Craig Fuller, CEO of FreightWaves, agreed.

“Private equity firms have a poor track record of successfully owning asset-based trucking companies,” Fuller said. “Running a trucking company is a very complicated business and isn’t for tourists trying to make a quick dollar.” 

Fuller’s suggestion to PE firms considering buying a trucking company because the cash flows look attractive during the upcycle is to “resist the temptation.”

“The industry is cyclical and will destroy you,” Fuller said. “When times are good, it becomes nearly impossible to find drivers. When times are bad, it becomes nearly impossible to find high-paying freight and volume to fill your trucks.”

It’s unclear if LandAir was actively seeking a buyer at the time of the closure. Garrett said the company would have been snapped up a year ago when the freight market was booming, but the company’s “window of opportunity was missed.”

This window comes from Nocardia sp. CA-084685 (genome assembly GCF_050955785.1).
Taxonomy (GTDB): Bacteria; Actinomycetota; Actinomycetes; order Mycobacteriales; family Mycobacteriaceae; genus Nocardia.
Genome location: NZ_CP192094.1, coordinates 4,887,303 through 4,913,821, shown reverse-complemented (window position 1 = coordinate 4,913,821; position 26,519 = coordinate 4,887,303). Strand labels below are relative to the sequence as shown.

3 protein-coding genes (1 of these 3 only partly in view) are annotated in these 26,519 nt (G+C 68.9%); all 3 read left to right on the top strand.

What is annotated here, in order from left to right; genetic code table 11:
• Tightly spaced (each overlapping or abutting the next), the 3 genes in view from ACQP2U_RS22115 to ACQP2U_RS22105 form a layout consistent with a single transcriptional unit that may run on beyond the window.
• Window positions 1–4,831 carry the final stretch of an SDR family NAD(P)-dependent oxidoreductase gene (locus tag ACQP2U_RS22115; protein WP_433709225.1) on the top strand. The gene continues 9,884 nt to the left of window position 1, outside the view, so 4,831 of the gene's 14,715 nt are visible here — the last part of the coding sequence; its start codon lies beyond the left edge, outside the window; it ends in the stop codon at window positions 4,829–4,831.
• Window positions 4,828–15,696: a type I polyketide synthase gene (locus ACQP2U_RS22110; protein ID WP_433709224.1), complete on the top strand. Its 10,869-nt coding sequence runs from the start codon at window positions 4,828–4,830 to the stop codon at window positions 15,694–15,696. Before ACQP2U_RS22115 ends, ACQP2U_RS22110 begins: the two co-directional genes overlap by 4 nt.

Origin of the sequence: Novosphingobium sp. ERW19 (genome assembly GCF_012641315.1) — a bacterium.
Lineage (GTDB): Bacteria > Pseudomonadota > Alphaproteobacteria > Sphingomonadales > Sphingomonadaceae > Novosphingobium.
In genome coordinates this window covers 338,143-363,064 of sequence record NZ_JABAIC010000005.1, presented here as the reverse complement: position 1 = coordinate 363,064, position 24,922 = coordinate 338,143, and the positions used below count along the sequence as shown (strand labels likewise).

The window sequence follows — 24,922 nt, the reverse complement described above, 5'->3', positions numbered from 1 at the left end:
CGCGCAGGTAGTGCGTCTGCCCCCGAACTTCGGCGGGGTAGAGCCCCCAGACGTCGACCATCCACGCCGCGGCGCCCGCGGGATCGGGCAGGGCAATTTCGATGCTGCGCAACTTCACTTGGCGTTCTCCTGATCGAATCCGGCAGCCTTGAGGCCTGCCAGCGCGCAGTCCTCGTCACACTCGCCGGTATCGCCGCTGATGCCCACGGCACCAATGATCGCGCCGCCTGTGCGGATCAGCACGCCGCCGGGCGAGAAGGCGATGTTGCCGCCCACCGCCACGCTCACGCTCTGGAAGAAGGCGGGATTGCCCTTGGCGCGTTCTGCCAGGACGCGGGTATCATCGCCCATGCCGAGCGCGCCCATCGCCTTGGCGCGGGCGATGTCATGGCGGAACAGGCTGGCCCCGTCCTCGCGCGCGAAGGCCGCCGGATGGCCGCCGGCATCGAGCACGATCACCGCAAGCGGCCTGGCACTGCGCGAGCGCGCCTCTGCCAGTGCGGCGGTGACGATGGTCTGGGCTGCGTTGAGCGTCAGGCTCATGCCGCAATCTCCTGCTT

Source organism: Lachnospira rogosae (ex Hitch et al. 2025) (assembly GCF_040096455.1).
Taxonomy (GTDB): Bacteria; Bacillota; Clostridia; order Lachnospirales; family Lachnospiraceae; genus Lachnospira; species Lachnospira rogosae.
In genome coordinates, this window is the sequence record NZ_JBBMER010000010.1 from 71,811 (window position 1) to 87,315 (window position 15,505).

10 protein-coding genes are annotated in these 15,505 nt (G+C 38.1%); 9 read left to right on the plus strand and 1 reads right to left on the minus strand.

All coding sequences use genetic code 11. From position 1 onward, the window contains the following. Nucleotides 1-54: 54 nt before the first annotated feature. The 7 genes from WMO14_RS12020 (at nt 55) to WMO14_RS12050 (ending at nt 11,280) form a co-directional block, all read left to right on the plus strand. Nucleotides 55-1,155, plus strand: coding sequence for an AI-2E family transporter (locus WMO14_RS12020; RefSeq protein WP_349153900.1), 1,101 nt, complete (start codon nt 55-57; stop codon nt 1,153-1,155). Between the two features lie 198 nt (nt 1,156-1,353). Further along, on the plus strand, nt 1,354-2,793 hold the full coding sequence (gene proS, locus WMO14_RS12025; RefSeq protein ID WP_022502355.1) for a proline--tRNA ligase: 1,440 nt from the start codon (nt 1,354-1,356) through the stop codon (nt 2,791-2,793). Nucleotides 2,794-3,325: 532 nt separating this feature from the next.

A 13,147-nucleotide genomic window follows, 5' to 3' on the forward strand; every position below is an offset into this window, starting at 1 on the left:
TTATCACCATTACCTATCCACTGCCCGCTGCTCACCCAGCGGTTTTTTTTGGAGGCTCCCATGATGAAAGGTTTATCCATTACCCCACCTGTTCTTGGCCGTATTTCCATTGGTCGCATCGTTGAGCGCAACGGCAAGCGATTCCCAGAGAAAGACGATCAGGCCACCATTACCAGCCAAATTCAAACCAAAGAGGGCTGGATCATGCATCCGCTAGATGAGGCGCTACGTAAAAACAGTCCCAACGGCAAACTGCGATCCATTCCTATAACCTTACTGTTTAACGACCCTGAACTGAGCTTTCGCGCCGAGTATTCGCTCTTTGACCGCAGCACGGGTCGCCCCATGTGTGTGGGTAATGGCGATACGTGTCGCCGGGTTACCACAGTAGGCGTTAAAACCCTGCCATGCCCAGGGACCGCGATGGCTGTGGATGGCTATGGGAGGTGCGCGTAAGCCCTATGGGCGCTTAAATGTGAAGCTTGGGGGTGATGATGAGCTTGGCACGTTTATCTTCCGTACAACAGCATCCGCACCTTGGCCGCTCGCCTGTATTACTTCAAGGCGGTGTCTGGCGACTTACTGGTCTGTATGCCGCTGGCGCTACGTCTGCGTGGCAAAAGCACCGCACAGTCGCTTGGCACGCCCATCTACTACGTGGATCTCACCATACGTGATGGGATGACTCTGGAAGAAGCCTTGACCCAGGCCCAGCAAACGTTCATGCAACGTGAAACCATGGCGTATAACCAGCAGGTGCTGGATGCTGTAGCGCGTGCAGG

Garrett said he has spoken to some LTL carriers interested in potentially hiring some of LandAir’s drivers as well as purchasing equipment and terminals the company operated in the Northeast. 

“It’s very expensive to operate a trucking company in the Northeast,” Garrett told FreightWaves.  “And with rising costs around labor, workers and drivers, the high cost of living in that part of the country and with the uncertainty in the freight market being what it is, it’s a difficult time.”

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Clarissa Hawes

Clarissa has covered all aspects of the trucking industry for 14 years. She is an award-winning journalist known for her investigative and business reporting. Before joining FreightWaves, she wrote for Land Line Magazine and If you have a news tip or story idea, send her an email to [email protected]